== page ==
Building an Azure Event Grid app. Part 1: Event Grid Topic and a .NET Core custom app event publisher.

In order to have a sample “data feed” for an application I wanted to use Azure Event Grid to create a topic that events could be published to and clients could subscribe to in order to process the events.

The generic scenario is that of alarms (of whatever sort you’d imagine; car, house, IoT device) for which the events represent status updates.

This is the first post about getting started but in my next posts I will cover consuming the events in an Azure Logic App and turning the custom event publishing app into a Docker image.

Creating an Event Grid Topic

The first step is to create the Event Grid Topic. As Event Grid is serverless, this is as easy as you might expect (no thinking about infrastructure, sizing or scaling). The step by step how to is here but you simply give it a name, a resource group and choose the region to run it in. Wait a few seconds and that’s it, the Topic is created:

Creating a publisher (custom app)

I wanted to create an app that would keep generating events, representing alarms and their status, and publishing these to the Event Grid Topic created above.

Publishing an event is simply performing an HTTP Post, and although I chose to implement this in .NET Core, you could choose almost any language.

The data object in an Azure Event Grid event is a JSON payload, and therefore I started by thinking about what that data would consist of:

    "properties": {
        "deviceId": {
            "type": "number"
        "image": {
            "type": "string"
        "latitude": {
            "type": "number"
        "longitude": {
            "type": "number"
        "status": {
            "type": "string"
    "type": "object"


For my purposes I wanted the alarm to include the device id, an image sent by the alarm (in fact a URL to an image in blob storage), the location of the alarm (longitude and latitude) and the status (green, amber, red).

To create the app I simply used

 dotnet new console

and then started editing it in Visual Studio Code

 code .

A good reference for getting started with exactly this can be found here.

The key point for me that I’d call out is that if you’re used to the .NET HttpClient then in .NET Core HttpClient doesn’t have a PostAsJsonAsync method. Instead what I’ve ended up doing is create a class as follows:

 public class JsonContent : StringContent


public JsonContent(object obj) :

base(JsonConvert.SerializeObject(obj), Encoding.UTF8, "application/json"){ }


Then call the PostAsync method but passing in the JSON content:

 _client.PostAsync(_eventTopicEndpoint, new JsonContent(alarmEvents));

This requires that the Newtonsoft.Json package is added to the csproj file:

 <PackageReference Include="Newtonsoft.Json" Version="9.0.1" />

At it’s core publishing to an event Grid Topic is then:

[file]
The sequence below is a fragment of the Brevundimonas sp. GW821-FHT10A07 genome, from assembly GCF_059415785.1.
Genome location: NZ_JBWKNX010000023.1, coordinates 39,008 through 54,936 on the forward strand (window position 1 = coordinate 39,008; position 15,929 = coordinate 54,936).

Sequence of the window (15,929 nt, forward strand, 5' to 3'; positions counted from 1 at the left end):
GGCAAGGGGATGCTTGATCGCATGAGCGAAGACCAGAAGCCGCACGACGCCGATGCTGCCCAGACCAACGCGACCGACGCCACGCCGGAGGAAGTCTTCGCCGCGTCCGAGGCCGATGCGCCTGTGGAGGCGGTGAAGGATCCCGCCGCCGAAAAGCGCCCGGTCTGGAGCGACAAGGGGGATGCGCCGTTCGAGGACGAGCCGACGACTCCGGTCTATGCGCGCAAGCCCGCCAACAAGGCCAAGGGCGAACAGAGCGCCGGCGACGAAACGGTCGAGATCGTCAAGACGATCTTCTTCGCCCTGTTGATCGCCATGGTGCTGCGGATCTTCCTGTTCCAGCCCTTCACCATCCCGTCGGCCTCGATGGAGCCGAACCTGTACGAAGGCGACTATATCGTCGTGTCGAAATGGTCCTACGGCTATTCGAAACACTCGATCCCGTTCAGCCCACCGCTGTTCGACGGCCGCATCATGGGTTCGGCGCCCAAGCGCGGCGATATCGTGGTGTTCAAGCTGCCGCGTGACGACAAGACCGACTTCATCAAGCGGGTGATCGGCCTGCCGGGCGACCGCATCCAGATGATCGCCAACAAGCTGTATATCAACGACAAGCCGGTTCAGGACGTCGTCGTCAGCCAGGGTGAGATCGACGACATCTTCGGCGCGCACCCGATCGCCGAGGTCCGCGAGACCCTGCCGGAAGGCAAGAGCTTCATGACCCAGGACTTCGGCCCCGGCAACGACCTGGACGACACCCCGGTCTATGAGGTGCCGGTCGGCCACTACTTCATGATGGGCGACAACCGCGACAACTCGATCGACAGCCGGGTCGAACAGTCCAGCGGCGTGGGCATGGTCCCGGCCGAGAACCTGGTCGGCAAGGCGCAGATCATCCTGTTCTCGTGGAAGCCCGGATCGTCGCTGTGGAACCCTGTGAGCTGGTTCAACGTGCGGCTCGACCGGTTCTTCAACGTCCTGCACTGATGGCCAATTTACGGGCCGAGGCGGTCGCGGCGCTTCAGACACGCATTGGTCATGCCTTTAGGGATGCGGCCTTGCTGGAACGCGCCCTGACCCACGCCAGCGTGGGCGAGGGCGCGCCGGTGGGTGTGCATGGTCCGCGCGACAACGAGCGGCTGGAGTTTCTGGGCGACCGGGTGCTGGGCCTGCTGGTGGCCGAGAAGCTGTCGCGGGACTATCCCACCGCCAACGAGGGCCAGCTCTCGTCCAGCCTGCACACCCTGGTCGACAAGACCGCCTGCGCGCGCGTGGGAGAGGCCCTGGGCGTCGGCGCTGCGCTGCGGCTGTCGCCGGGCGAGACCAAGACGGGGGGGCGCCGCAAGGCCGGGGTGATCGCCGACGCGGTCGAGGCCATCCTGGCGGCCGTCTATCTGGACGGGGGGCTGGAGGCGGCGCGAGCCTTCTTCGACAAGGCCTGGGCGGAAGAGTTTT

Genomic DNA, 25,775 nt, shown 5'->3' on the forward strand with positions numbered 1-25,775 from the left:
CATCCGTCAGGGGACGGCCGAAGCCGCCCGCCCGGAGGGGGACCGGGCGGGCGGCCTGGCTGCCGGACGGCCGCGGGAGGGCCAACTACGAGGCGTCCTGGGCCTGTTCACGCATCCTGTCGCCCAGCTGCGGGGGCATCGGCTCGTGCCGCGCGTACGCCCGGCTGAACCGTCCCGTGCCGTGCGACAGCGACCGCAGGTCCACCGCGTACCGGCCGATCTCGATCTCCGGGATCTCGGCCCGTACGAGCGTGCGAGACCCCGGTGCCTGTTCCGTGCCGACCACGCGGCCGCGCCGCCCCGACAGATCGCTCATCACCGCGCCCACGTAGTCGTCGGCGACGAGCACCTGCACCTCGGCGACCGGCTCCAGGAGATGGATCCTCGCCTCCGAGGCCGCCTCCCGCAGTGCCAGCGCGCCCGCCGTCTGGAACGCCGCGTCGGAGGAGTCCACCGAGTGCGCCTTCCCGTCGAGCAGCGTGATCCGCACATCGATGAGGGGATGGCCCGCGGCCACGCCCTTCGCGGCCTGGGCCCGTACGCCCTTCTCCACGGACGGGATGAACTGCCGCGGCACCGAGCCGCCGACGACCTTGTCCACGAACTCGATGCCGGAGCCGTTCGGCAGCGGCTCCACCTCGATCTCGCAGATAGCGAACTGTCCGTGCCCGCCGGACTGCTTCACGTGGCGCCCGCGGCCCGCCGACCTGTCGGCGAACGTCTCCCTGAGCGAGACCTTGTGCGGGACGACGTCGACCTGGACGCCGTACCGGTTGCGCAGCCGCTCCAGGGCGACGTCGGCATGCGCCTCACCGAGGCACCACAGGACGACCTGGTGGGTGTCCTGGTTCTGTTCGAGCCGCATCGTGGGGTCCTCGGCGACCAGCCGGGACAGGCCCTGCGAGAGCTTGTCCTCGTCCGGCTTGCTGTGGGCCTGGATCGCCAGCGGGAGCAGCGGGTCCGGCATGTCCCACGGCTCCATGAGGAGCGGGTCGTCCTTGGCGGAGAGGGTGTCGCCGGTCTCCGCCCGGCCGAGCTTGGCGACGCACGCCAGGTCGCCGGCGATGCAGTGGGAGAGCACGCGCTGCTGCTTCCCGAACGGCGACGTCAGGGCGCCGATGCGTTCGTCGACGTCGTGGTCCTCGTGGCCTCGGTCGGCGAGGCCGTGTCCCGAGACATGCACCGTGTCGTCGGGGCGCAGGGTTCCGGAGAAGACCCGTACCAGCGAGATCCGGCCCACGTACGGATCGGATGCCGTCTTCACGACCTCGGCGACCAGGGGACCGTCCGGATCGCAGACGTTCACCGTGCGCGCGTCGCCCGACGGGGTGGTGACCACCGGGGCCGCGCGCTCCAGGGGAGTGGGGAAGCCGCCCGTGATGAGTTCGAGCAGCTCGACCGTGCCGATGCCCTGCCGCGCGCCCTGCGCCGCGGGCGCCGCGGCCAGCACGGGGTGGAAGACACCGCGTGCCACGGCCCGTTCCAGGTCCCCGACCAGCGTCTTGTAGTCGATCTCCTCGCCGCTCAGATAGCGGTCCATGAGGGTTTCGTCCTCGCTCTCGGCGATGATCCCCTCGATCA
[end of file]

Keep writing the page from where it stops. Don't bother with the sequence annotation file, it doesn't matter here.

Set the headers including the Event Grid Topic key:


_client.DefaultRequestHeaders.Accept.Add(new MediaTypeWithQualityHeaderValue("application/json"));

_client.DefaultRequestHeaders.Add("aeg-sas-key", _eventAegSasKey);

Create an event with a payload of an object that matches the JSON schema you want:

 AlarmEvent alarmEvent = new AlarmEvent {topic = _eventTopicResource, subject = "Alarm", id = Guid.NewGuid().ToString(), eventType = "recordInserted", eventTime = DateTime.Now.ToString("yyyy-MM-ddTHH:mm:ss.FFFFFFK"), data = payload };

AlarmEvent[] alarmEvents = { alarmEvent };

Post the event:

 HttpResponseMessage response = await _client.PostAsync(_eventTopicEndpoint, new JsonContent(alarmEvents));

There are other ways of doing all of this of course but if you want it then all my code can be found in GitHub. A reasonable amount of the code is my attempt at setting configurable boundaries for the geographical location for the devices, but it’s not relevant here so I won’t go into it.

Before you commit to Git, make sure you have an appropriate .gitignore file to ensure you’re only staging the files you need. For .NET Core I used this one:

This reduced the number of files I needed to stage and commit from 20 to 4. There are a wide range of .gitignore files here for most languages.

I didn’t want to hardcode some of the key Event Grid information both so that keys didn’t end up in GitHub and also to make it reusable for other Topics. Therefore I can now run my console app from the command line providing some key arguments:

 dotnet run <EventTopicURL> <EventResourcePath> <EventKey>


  • EventTopicURL: the endpoint for the Event Grid Topic and can be copied from the Overview blade in the Azure Portal.
  • EventResourcePath: the path to the resource and is of the form: /subscriptions/< Azure subscription id>/resourceGroups/<Event Grid Topic resource group name>/providers/Microsoft.EventGrid/topics/<Event Grid Topic name>.
  • EventKey: the key for the Event Grid Topic and can be copied from the Access Keys blade in the Azure Portal.

In the next post I’ll look at how to subscribe to the Topic with a Logic App to both test and consume the events.


Building an Azure Event Grid app. Part 1: Event Grid Topic and a .NET Core custom app event publisher.

Building an Azure Event Grid app. Part 2: Adding a Logic App subscriber to the Event Grid Topic.

Building an Azure Event Grid app. Part 3: Turning the publisher app into a Docker image.

Building an Azure Event Grid app. Part 4: Adding a Service Principal to the Event Grid Topic.

Building an Azure Event Grid app. Part 5: CI and pushing to DockerHub with VSTS.